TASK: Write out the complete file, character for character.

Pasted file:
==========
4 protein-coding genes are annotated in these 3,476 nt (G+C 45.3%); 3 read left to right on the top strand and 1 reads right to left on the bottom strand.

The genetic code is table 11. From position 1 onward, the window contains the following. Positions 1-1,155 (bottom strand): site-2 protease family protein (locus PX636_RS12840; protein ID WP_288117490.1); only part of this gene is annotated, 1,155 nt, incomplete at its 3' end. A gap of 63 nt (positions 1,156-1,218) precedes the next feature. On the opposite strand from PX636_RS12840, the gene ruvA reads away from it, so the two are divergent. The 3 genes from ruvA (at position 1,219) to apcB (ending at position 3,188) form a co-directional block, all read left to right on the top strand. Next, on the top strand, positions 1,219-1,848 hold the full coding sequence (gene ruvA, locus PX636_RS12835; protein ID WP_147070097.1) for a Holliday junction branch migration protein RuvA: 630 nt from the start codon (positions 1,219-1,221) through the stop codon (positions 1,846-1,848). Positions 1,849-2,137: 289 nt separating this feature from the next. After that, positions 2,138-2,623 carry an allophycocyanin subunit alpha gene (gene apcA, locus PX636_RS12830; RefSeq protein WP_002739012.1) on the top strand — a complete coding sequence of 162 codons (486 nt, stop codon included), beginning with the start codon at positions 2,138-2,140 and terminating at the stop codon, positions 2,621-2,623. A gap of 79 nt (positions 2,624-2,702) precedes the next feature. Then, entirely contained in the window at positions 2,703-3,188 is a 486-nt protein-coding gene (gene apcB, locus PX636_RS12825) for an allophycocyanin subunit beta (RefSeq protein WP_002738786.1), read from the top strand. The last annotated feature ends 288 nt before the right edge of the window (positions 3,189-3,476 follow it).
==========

4 protein-coding genes are annotated in these 3,476 nt (G+C 45.3%); 3 read left to right on the top strand and 1 reads right to left on the bottom strand.

The genetic code is table 11. From position 1 onward, the window contains the following. Positions 1-1,155 (bottom strand): site-2 protease family protein (locus PX636_RS12840; protein ID WP_288117490.1); only part of this gene is annotated, 1,155 nt, incomplete at its 3' end. A gap of 63 nt (positions 1,156-1,218) precedes the next feature. On the opposite strand from PX636_RS12840, the gene ruvA reads away from it, so the two are divergent. The 3 genes from ruvA (at position 1,219) to apcB (ending at position 3,188) form a co-directional block, all read left to right on the top strand. Next, on the top strand, positions 1,219-1,848 hold the full coding sequence (gene ruvA, locus PX636_RS12835; protein ID WP_147070097.1) for a Holliday junction branch migration protein RuvA: 630 nt from the start codon (positions 1,219-1,221) through the stop codon (positions 1,846-1,848). Positions 1,849-2,137: 289 nt separating this feature from the next. After that, positions 2,138-2,623 carry an allophycocyanin subunit alpha gene (gene apcA, locus PX636_RS12830; RefSeq protein WP_002739012.1) on the top strand — a complete coding sequence of 162 codons (486 nt, stop codon included), beginning with the start codon at positions 2,138-2,140 and terminating at the stop codon, positions 2,621-2,623. A gap of 79 nt (positions 2,624-2,702) precedes the next feature. Then, entirely contained in the window at positions 2,703-3,188 is a 486-nt protein-coding gene (gene apcB, locus PX636_RS12825) for an allophycocyanin subunit beta (RefSeq protein WP_002738786.1), read from the top strand. The last annotated feature ends 288 nt before the right edge of the window (positions 3,189-3,476 follow it).